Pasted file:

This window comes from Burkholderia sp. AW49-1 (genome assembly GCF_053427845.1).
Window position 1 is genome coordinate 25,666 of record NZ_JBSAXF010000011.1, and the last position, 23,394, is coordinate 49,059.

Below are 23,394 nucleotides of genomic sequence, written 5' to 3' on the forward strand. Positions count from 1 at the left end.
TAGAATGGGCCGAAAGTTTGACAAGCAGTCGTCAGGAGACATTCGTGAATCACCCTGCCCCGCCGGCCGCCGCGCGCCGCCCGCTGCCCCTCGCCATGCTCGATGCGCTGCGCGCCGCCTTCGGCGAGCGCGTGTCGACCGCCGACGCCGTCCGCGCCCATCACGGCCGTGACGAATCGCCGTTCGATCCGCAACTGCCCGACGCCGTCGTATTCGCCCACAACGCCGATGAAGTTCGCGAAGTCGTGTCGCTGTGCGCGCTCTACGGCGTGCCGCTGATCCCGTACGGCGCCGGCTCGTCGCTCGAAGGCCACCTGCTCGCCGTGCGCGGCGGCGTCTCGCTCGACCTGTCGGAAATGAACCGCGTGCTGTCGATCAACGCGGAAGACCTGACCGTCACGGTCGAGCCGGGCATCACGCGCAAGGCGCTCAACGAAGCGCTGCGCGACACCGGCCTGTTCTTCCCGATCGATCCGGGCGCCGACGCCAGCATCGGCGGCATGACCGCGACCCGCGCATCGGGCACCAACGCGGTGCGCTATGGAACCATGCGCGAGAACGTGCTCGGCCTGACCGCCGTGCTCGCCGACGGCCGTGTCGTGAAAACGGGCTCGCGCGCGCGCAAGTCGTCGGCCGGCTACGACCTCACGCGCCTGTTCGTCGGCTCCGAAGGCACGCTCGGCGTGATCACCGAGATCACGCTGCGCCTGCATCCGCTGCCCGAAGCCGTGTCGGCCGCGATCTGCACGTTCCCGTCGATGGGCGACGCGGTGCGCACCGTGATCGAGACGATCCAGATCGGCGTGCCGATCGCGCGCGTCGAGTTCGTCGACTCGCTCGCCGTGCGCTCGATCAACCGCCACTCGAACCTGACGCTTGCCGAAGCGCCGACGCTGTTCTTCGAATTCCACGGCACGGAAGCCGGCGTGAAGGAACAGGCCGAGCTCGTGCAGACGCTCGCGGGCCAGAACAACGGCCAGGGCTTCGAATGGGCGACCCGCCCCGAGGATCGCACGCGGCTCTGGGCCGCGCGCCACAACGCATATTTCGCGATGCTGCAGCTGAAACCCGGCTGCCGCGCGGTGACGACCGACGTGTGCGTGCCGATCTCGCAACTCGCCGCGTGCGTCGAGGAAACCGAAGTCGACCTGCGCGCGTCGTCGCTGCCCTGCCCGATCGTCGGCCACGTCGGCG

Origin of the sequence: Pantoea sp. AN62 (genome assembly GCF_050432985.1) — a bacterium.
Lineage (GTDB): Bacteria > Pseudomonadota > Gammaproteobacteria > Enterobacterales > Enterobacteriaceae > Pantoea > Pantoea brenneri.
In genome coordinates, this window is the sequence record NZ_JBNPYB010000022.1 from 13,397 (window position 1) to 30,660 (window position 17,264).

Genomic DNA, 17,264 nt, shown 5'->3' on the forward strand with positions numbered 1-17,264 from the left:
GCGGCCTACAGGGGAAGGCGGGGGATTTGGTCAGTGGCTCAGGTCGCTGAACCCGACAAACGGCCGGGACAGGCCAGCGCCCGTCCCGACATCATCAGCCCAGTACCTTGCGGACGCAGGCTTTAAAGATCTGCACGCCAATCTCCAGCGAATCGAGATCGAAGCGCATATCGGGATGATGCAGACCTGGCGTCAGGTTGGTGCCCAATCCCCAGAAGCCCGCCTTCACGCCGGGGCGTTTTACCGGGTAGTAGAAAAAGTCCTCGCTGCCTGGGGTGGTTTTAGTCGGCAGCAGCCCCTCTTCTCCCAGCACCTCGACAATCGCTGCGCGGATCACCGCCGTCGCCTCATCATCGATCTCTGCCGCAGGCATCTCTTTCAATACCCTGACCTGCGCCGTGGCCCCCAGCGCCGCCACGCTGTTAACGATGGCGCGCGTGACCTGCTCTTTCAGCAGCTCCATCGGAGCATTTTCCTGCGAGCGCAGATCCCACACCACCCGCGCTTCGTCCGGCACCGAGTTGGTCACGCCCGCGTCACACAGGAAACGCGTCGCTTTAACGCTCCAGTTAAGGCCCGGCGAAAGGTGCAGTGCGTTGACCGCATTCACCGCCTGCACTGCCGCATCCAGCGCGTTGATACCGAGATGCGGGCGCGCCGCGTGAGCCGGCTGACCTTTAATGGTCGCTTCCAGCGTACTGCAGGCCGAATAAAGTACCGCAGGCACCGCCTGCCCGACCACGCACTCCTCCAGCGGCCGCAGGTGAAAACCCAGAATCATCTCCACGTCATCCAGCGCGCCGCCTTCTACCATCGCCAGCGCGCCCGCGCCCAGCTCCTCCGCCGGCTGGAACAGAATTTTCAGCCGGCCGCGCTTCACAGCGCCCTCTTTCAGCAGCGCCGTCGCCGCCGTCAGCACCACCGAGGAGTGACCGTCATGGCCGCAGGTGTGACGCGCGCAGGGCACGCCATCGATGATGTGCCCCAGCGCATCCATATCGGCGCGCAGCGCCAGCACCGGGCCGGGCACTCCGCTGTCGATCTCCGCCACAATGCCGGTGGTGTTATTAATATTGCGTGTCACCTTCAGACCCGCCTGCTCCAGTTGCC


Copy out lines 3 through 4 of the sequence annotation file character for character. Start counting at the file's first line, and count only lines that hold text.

Below are 23,394 nucleotides of genomic sequence, written 5' to 3' on the forward strand. Positions count from 1 at the left end.
TAGAATGGGCCGAAAGTTTGACAAGCAGTCGTCAGGAGACATTCGTGAATCACCCTGCCCCGCCGGCCGCCGCGCGCCGCCCGCTGCCCCTCGCCATGCTCGATGCGCTGCGCGCCGCCTTCGGCGAGCGCGTGTCGACCGCCGACGCCGTCCGCGCCCATCACGGCCGTGACGAATCGCCGTTCGATCCGCAACTGCCCGACGCCGTCGTATTCGCCCACAACGCCGATGAAGTTCGCGAAGTCGTGTCGCTGTGCGCGCTCTACGGCGTGCCGCTGATCCCGTACGGCGCCGGCTCGTCGCTCGAAGGCCACCTGCTCGCCGTGCGCGGCGGCGTCTCGCTCGACCTGTCGGAAATGAACCGCGTGCTGTCGATCAACGCGGAAGACCTGACCGTCACGGTCGAGCCGGGCATCACGCGCAAGGCGCTCAACGAAGCGCTGCGCGACACCGGCCTGTTCTTCCCGATCGATCCGGGCGCCGACGCCAGCATCGGCGGCATGACCGCGACCCGCGCATCGGGCACCAACGCGGTGCGCTATGGAACCATGCGCGAGAACGTGCTCGGCCTGACCGCCGTGCTCGCCGACGGCCGTGTCGTGAAAACGGGCTCGCGCGCGCGCAAGTCGTCGGCCGGCTACGACCTCACGCGCCTGTTCGTCGGCTCCGAAGGCACGCTCGGCGTGATCACCGAGATCACGCTGCGCCTGCATCCGCTGCCCGAAGCCGTGTCGGCCGCGATCTGCACGTTCCCGTCGATGGGCGACGCGGTGCGCACCGTGATCGAGACGATCCAGATCGGCGTGCCGATCGCGCGCGTCGAGTTCGTCGACTCGCTCGCCGTGCGCTCGATCAACCGCCACTCGAACCTGACGCTTGCCGAAGCGCCGACGCTGTTCTTCGAATTCCACGGCACGGAAGCCGGCGTGAAGGAACAGGCCGAGCTCGTGCAGACGCTCGCGGGCCAGAACAACGGCCAGGGCTTCGAATGGGCGACCCGCCCCGAGGATCGCACGCGGCTCTGGGCCGCGCGCCACAACGCATATTTCGCGATGCTGCAGCTGAAACCCGGCTGCCGCGCGGTGACGACCGACGTGTGCGTGCCGATCTCGCAACTCGCCGCGTGCGTCGAGGAAACCGAAGTCGACCTGCGCGCGTCGTCGCTGCCCTGCCCGATCGTCGGCCACGTCGGCG